Well, not exactly me, but a room setting featuring a collection of miniature needlepoint kits from my range (called ‘Alice’, in the blue colourway). They are on the cover to highlight the fact that the Maker Profile in this month’s issue is about me. So, if you want to find out what makes me tick, how I design, and how I got into doing such a strange thing for a living, then get a copy of Dolls House World this month – on sale from today, 27th September.
PS: When I got the image of the cover emailed to me, I was very excited, and showed the image to my husband. His response? ‘Is that a big deal, then?’ YESSSSS!!!
I bought the chart pack for Mrs Waddelow’s Huswif about six months ago, but it’s been lurking in my stash cupboard since then. As Ellen Chester, who runs With my Needle, told me in an email that this design stitches up quite quickly (as it’s stitched in just one shade of a hand dyed thread), I thought I’d get this one done before I start my mammoth project – Celtic Autumn – which I expect to take months.
The huswif is a long length of fabric, with the cross stitch design on one side, and pockets made from five different cotton fabrics on the other. Ellen suggests that you choose your cotton fabrics first, and then find thread and evenweave fabric to match the cotton prints afterwards.
I love stitching on yellow fabric, so I bought a fat quarter bundle of cotton print fabrics on Ebay, in various shades of lemon yellow with pink/red flowers and fruits on them. I then chose some yellow 28 count Permin evenweave from Sew and So. That was the easy part. I wanted to do the stitching in a darkish purply red hand dyed thread, but there are no bricks and mortar embroidery shops near me, so I had to choose online, which is never easy.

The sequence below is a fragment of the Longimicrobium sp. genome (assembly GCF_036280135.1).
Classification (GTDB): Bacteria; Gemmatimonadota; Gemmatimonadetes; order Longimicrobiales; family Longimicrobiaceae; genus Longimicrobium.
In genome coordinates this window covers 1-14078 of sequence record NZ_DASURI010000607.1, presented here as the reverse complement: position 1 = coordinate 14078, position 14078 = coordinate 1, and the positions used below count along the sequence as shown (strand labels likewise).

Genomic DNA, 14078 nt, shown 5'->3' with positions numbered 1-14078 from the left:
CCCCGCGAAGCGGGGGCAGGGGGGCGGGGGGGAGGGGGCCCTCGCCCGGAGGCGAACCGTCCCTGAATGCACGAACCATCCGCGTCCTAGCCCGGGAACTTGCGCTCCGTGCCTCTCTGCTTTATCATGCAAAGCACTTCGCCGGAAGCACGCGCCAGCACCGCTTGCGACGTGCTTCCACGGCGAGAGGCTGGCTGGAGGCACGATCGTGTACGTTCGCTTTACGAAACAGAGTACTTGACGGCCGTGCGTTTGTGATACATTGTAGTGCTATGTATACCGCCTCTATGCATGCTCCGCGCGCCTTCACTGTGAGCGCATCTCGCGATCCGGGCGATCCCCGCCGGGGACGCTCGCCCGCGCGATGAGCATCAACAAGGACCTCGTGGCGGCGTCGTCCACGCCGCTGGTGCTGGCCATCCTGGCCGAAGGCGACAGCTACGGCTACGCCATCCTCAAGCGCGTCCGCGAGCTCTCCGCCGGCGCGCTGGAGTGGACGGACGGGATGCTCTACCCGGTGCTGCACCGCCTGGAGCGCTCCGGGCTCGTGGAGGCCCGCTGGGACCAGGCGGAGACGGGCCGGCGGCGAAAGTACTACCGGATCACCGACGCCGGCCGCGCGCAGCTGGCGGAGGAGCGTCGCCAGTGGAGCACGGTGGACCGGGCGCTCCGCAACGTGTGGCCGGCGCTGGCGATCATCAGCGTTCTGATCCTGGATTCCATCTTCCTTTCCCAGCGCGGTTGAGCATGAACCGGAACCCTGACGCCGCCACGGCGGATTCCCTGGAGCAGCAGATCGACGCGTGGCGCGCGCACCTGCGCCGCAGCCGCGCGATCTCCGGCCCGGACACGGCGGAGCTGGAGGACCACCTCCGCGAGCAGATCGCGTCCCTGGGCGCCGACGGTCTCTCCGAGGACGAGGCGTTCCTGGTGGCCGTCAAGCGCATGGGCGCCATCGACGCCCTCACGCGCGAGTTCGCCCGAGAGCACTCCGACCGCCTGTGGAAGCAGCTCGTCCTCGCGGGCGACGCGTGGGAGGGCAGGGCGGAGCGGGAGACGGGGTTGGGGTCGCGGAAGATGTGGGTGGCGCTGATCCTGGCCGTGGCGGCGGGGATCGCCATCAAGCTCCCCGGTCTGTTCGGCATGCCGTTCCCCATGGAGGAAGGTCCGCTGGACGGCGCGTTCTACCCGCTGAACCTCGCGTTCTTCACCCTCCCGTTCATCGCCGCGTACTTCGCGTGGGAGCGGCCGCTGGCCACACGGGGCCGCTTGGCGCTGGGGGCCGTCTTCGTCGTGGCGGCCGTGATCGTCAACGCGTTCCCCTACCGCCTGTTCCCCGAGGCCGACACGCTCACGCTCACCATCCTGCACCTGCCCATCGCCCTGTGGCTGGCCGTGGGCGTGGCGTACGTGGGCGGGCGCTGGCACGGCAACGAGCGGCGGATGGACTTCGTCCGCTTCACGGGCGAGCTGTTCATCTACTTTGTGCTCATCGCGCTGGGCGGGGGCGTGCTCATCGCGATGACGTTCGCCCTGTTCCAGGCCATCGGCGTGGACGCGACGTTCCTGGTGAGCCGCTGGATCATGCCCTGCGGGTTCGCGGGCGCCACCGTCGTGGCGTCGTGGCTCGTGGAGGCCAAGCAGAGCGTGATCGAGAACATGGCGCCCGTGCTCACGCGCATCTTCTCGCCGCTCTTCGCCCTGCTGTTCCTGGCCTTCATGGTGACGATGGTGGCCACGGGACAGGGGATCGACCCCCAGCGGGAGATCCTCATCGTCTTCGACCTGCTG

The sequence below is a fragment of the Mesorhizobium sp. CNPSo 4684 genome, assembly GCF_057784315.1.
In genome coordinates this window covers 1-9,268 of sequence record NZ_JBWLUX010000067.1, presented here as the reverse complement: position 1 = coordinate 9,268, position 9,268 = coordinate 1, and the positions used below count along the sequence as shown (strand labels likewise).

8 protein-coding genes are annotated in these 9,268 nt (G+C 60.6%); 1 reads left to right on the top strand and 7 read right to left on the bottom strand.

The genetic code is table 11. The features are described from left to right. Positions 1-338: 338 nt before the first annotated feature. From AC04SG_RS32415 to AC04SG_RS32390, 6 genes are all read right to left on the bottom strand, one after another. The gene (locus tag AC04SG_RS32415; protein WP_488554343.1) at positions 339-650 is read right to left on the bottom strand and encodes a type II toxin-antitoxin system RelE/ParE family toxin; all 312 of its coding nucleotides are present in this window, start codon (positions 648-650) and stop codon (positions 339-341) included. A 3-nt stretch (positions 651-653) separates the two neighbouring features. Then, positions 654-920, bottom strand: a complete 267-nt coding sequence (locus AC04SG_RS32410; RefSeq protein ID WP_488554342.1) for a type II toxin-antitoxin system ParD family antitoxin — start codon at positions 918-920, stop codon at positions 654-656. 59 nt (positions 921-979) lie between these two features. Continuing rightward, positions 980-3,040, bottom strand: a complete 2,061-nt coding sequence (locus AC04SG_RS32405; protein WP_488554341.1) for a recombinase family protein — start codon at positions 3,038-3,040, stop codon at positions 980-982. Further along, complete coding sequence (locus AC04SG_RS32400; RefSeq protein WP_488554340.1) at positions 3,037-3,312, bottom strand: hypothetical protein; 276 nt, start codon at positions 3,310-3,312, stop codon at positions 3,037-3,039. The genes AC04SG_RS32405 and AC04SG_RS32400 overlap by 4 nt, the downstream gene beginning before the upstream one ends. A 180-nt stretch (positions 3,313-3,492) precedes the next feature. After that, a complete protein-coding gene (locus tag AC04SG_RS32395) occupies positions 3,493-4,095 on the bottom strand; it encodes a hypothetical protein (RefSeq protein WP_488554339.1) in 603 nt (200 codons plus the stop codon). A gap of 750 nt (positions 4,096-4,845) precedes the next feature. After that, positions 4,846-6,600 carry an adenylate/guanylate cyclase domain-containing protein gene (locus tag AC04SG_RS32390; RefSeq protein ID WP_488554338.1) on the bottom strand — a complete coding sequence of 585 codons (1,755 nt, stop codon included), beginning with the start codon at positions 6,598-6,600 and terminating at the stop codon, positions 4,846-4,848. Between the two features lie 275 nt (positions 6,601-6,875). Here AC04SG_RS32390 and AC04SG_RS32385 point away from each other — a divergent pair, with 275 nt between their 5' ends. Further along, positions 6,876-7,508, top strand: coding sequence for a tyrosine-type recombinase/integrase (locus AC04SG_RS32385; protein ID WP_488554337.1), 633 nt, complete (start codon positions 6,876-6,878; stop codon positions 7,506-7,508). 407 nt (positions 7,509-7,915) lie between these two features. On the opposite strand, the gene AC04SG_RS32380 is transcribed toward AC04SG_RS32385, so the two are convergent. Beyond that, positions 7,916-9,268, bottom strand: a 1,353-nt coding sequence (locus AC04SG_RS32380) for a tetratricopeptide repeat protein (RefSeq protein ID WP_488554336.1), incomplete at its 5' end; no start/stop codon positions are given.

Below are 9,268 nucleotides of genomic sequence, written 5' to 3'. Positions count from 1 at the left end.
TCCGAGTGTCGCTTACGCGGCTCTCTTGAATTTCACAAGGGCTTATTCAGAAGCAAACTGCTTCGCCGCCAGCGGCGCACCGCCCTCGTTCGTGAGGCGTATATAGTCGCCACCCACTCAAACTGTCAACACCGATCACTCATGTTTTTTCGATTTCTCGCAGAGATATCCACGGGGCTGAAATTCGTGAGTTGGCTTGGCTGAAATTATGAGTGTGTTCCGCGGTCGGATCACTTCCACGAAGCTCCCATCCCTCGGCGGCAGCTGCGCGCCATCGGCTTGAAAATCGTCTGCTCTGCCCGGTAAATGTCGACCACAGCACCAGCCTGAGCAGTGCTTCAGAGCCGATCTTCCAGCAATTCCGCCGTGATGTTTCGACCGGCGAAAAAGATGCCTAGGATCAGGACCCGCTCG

The first thread I bought was too brown, when I actually received it. So next I ordered Crescent Colours’ Ruby Slippers. But when I started to stitch with it, the variegations in the thread just seemed too coarse. Dark red, light red, dark red, light red. Very predictable. I’m sure it’s great when used on the correct project, but this wasn’t it. Before I’d got too far into this project, I had to choose something else.
I settled on a Thread Gatherer shade called ‘In the burgundy’, which was much better – uneven lengths of tones such as a plummy maroon, light purple, deep red, scarlet, mulberry….loads of colours. And the thread itself is great to work with – very smooth, as it’s silk. Bit pricey at nearly £6 per skein, but I only needed one skein for the whole project (the huswif itself, and a tiny needlebook).
Ellen suggests that the type of cross stitch used to work this project is ‘reversible cross stitch’. I’d never heard of that. It is a stitch which looks like a normal cross stitch on the front of the fabric, and on the reverse there are crosses separated by uprights between the crosses. This is because the crosses are made with two passes from bottom left to top right, and one pass from bottom right to top left. Ellen says that when she was first stitching up this design on her fabric, one strand in the needle looked too spindly, two strands was too thick, but two passes in one direction and one in the other with one strand gave perfect coverage. Actually, I was hoping that, with the thread I’d chosen, this might not be the case, as it meant each stitch takes 50% longer to complete, but I did a quick sample, and annoyingly, she was right!!